Former environment minister Yolanda Kakabadse says, “This fleets’s size and aggressiveness against marine species is a big threat to the balance of species in the Galápagos.” Kakabadse and Roque Sevilla, ex-mayor of Quito, have been put in charge of designing a ‘protection strategy’ for the islands. Sevilla says that diplomatic requests would be made to request the fleet’s withdrawal. “Unchecked Chinese fishing just on the edge of the protected zone is ruining Ecuador’s efforts to protect marine life in the Galápagos,” he says. He added that the team would also seek to enforce international agreements that protect migratory species. 

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chinese vessels Galápagos
A Marine Traffic image showing the fishing fleets, represented by the orange arrows at the bottom left, as of July 27 2020 (Source: Hong Kong Free Press).

Chinese fishing vessels come every year to the seas surrounding the Galápagos islands, a UNESCO Heritage Site, but this year’s fleet is one of the largest seen in recent years. The Galápagos Marine Reserve has one of the world’s largest concentrations of shark species, including the endangered whale and hammerhead sharks. UNESCO describes the islands as a ‘living museum and a showcase for evolution’.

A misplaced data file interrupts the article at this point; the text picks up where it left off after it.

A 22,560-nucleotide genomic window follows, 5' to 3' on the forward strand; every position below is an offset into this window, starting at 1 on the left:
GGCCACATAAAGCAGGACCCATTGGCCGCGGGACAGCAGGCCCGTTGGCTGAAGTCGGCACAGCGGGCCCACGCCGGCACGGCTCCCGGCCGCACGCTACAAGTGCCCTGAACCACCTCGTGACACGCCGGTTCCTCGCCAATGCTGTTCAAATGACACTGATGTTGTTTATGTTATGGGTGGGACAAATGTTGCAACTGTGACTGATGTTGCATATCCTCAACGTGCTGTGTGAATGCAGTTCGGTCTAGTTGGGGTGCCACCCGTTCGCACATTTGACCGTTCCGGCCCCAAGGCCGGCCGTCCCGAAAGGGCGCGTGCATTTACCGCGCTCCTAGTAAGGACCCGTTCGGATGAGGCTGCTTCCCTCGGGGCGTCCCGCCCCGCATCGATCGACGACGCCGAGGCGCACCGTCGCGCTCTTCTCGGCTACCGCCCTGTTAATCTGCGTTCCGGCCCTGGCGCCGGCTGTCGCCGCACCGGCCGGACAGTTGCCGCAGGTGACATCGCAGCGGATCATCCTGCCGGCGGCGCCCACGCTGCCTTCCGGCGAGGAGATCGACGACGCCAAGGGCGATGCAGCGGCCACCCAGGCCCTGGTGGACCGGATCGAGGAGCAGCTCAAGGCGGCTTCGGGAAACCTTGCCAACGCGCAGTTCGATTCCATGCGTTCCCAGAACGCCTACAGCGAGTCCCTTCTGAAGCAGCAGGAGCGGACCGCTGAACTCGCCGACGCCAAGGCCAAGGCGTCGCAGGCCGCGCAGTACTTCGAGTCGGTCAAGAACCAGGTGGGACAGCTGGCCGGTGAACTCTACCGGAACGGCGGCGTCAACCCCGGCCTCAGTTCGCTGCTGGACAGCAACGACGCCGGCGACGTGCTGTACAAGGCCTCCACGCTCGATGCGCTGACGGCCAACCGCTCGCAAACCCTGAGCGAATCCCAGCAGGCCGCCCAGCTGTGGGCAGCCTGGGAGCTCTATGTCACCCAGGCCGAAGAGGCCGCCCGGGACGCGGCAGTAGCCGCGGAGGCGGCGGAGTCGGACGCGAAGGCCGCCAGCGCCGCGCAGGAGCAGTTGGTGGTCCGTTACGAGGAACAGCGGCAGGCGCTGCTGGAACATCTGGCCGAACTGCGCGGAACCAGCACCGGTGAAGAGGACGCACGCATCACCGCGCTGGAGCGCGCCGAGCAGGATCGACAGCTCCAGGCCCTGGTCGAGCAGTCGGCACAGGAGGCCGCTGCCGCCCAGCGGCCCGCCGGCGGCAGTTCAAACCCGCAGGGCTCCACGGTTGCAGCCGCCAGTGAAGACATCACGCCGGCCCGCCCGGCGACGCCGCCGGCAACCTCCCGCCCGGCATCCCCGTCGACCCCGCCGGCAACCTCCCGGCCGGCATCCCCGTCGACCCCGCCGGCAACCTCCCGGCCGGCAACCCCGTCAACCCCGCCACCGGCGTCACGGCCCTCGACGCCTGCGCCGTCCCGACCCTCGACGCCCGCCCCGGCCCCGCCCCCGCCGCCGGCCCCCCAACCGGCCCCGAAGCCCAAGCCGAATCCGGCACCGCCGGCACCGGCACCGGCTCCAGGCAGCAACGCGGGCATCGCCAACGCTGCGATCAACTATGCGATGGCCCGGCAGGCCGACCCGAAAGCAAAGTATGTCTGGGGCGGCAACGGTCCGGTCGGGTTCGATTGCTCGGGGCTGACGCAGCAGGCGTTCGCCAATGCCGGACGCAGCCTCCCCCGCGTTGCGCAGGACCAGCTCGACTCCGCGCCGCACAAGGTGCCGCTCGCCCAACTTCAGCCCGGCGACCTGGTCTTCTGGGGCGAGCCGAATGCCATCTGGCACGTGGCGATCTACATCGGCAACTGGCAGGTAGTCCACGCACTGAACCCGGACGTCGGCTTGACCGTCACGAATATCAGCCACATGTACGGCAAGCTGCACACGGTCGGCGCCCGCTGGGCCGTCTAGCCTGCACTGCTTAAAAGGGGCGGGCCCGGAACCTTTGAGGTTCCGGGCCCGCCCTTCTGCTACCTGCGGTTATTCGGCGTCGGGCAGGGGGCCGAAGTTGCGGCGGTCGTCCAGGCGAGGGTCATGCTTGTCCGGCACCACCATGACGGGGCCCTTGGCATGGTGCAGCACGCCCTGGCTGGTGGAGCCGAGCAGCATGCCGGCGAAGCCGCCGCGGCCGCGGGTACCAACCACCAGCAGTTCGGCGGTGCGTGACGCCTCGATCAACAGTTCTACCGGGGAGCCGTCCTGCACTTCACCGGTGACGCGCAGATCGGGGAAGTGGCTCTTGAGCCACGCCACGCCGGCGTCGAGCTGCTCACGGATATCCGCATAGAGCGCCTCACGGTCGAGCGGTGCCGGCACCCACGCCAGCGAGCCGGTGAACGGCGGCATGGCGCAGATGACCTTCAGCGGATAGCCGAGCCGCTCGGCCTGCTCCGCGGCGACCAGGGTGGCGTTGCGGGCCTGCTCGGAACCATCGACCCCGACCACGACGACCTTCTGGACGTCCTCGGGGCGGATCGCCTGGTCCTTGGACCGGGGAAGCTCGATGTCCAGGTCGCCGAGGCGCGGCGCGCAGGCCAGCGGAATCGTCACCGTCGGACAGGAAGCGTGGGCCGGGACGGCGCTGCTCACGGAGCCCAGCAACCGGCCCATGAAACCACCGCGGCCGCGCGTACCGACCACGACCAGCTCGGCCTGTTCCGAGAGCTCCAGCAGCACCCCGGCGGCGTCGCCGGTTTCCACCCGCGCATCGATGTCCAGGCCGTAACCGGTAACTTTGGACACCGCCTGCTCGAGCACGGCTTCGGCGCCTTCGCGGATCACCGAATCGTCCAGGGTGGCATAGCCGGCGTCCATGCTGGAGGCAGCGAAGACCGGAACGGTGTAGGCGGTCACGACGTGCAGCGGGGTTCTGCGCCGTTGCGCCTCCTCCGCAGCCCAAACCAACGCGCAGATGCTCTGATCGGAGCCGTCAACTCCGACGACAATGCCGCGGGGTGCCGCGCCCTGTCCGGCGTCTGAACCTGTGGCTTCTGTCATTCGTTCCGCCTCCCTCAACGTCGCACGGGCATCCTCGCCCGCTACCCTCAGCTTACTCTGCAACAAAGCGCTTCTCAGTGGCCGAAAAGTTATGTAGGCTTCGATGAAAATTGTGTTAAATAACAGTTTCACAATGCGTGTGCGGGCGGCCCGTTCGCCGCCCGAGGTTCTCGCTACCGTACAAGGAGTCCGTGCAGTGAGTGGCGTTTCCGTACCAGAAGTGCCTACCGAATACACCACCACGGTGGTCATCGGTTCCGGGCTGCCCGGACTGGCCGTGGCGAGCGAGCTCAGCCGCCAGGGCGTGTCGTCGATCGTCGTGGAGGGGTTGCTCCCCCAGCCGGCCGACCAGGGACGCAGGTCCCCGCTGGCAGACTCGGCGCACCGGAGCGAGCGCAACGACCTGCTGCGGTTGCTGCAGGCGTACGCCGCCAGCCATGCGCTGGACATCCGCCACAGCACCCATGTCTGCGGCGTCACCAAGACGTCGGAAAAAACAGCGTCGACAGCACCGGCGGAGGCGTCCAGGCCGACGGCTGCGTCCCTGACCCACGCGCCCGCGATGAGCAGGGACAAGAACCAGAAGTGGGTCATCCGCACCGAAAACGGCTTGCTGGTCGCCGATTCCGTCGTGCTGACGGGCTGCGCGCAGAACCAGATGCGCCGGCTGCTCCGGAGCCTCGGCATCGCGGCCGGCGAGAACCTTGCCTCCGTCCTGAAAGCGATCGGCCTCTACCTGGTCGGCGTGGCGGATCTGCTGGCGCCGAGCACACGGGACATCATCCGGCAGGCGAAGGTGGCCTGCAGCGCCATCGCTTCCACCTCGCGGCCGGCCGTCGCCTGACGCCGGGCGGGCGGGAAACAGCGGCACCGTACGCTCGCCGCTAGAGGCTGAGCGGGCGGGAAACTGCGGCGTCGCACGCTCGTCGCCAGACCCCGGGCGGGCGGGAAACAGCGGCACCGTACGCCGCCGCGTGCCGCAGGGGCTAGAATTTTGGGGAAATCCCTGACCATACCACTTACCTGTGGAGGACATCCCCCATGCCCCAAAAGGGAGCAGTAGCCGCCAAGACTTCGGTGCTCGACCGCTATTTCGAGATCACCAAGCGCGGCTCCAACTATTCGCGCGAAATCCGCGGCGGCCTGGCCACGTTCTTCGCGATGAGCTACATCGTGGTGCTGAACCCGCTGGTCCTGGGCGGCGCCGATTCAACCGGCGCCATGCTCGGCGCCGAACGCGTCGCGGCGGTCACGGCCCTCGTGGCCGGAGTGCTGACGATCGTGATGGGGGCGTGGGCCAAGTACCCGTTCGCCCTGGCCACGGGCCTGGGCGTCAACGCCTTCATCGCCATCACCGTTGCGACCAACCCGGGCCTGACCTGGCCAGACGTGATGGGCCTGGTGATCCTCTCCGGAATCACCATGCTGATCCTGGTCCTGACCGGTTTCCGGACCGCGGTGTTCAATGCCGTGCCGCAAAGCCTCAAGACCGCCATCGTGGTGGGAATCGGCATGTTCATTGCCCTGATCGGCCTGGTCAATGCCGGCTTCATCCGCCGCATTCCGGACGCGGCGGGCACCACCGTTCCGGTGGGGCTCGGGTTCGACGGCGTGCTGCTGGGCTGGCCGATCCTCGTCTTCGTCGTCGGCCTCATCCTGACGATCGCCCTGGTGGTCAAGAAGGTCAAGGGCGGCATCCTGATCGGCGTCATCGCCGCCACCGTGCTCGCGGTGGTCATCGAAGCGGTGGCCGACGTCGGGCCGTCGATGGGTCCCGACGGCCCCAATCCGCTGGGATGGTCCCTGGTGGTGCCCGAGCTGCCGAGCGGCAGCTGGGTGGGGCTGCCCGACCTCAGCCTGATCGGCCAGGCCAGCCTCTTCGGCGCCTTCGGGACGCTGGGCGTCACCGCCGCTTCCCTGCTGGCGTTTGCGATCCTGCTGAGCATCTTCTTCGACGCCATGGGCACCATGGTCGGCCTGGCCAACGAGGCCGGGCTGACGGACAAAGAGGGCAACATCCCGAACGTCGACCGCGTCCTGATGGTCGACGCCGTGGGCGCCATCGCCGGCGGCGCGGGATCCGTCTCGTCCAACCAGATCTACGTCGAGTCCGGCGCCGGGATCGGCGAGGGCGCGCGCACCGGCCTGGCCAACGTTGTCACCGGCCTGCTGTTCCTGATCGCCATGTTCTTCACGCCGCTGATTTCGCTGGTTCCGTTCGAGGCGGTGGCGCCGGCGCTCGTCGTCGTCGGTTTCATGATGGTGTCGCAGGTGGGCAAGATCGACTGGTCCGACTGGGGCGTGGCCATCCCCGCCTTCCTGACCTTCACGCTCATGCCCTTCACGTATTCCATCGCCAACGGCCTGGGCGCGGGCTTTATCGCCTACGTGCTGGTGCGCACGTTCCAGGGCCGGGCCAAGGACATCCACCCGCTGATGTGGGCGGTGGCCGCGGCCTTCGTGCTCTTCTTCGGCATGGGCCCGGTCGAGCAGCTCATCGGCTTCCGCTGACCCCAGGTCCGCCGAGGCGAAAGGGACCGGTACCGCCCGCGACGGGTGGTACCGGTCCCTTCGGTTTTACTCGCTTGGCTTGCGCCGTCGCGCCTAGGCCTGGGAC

Ecuador is trying to establish a corridor of marine reserves between Costa Rica, Panama and Colombia to seal off important areas of marine diversity. Kakabadse says that efforts will also be made to extend the exclusive economic zone to a 560km circumference around the islands. 

The Ecuadorean navy has been monitoring the fleet since it was first spotted in the week of July 20. The country’s defence minister Oswaldo Jarrín says, “We are on alert, conducting surveillance, patrolling to avoid an incident such as what happened in 2017.”

The incident in question refers to the capture by the navy within the Marine Reserve of a Chinese vessel, which was found to be carrying 300 tons of marine wildlife, mostly sharks. 

UPDATE AUGUST 11: Ecuador’s navy is conducting surveillance of the Chinese fishing fleet, which has grown to 340 vessels. China has promised a “zero tolerance” approach to illegal fishing and has proposed a moratorium on fishing in the area between September and November. The fishing fleets usually leave the area before that period.’

UPDATE SEPTEMBER 18: According to environmental protection NGO Oceana, the fleet are mainly fishing for squid, a vital part of the diet of endemic creatures including hammerhead sharks, as well as tuna. It has also been determined that the vessels disabled their public tracking devices, typically done to hide illegal activities.